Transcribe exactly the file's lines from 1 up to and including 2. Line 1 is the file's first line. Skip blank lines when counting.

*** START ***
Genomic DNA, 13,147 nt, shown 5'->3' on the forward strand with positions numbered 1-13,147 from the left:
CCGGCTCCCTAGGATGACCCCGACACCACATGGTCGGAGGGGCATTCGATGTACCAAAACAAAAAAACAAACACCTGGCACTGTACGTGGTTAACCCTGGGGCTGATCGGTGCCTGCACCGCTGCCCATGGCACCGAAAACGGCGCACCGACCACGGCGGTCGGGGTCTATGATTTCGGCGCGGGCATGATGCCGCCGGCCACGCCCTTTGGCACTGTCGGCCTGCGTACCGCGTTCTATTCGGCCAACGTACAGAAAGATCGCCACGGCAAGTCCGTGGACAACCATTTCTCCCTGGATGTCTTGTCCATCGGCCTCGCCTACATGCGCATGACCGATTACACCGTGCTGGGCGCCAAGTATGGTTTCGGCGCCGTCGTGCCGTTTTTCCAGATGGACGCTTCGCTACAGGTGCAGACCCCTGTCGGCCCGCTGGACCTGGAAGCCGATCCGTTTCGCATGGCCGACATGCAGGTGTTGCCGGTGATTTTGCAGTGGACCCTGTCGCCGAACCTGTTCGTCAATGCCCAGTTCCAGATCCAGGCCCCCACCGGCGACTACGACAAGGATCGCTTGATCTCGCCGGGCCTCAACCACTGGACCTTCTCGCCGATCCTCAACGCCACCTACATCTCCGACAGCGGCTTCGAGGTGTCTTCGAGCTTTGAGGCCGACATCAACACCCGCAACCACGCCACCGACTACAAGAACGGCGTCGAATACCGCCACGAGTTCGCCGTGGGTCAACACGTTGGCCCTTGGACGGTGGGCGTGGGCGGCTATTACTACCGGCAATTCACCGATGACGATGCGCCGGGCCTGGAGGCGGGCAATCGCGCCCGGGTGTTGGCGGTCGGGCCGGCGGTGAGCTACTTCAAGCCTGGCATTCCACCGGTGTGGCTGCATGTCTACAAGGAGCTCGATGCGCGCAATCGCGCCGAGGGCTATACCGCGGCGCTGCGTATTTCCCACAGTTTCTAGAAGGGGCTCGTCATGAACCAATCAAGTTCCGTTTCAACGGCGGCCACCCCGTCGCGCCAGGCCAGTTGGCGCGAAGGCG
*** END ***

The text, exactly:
Genomic DNA, 13,147 nt, shown 5'->3' on the forward strand with positions numbered 1-13,147 from the left:
CCGGCTCCCTAGGATGACCCCGACACCACATGGTCGGAGGGGCATTCGATGTACCAAAACAAAAAAACAAACACCTGGCACTGTACGTGGTTAACCCTGGGGCTGATCGGTGCCTGCACCGCTGCCCATGGCACCGAAAACGGCGCACCGACCACGGCGGTCGGGGTCTATGATTTCGGCGCGGGCATGATGCCGCCGGCCACGCCCTTTGGCACTGTCGGCCTGCGTACCGCGTTCTATTCGGCCAACGTACAGAAAGATCGCCACGGCAAGTCCGTGGACAACCATTTCTCCCTGGATGTCTTGTCCATCGGCCTCGCCTACATGCGCATGACCGATTACACCGTGCTGGGCGCCAAGTATGGTTTCGGCGCCGTCGTGCCGTTTTTCCAGATGGACGCTTCGCTACAGGTGCAGACCCCTGTCGGCCCGCTGGACCTGGAAGCCGATCCGTTTCGCATGGCCGACATGCAGGTGTTGCCGGTGATTTTGCAGTGGACCCTGTCGCCGAACCTGTTCGTCAATGCCCAGTTCCAGATCCAGGCCCCCACCGGCGACTACGACAAGGATCGCTTGATCTCGCCGGGCCTCAACCACTGGACCTTCTCGCCGATCCTCAACGCCACCTACATCTCCGACAGCGGCTTCGAGGTGTCTTCGAGCTTTGAGGCCGACATCAACACCCGCAACCACGCCACCGACTACAAGAACGGCGTCGAATACCGCCACGAGTTCGCCGTGGGTCAACACGTTGGCCCTTGGACGGTGGGCGTGGGCGGCTATTACTACCGGCAATTCACCGATGACGATGCGCCGGGCCTGGAGGCGGGCAATCGCGCCCGGGTGTTGGCGGTCGGGCCGGCGGTGAGCTACTTCAAGCCTGGCATTCCACCGGTGTGGCTGCATGTCTACAAGGAGCTCGATGCGCGCAATCGCGCCGAGGGCTATACCGCGGCGCTGCGTATTTCCCACAGTTTCTAGAAGGGGCTCGTCATGAACCAATCAAGTTCCGTTTCAACGGCGGCCACCCCGTCGCGCCAGGCCAGTTGGCGCGAAGGCG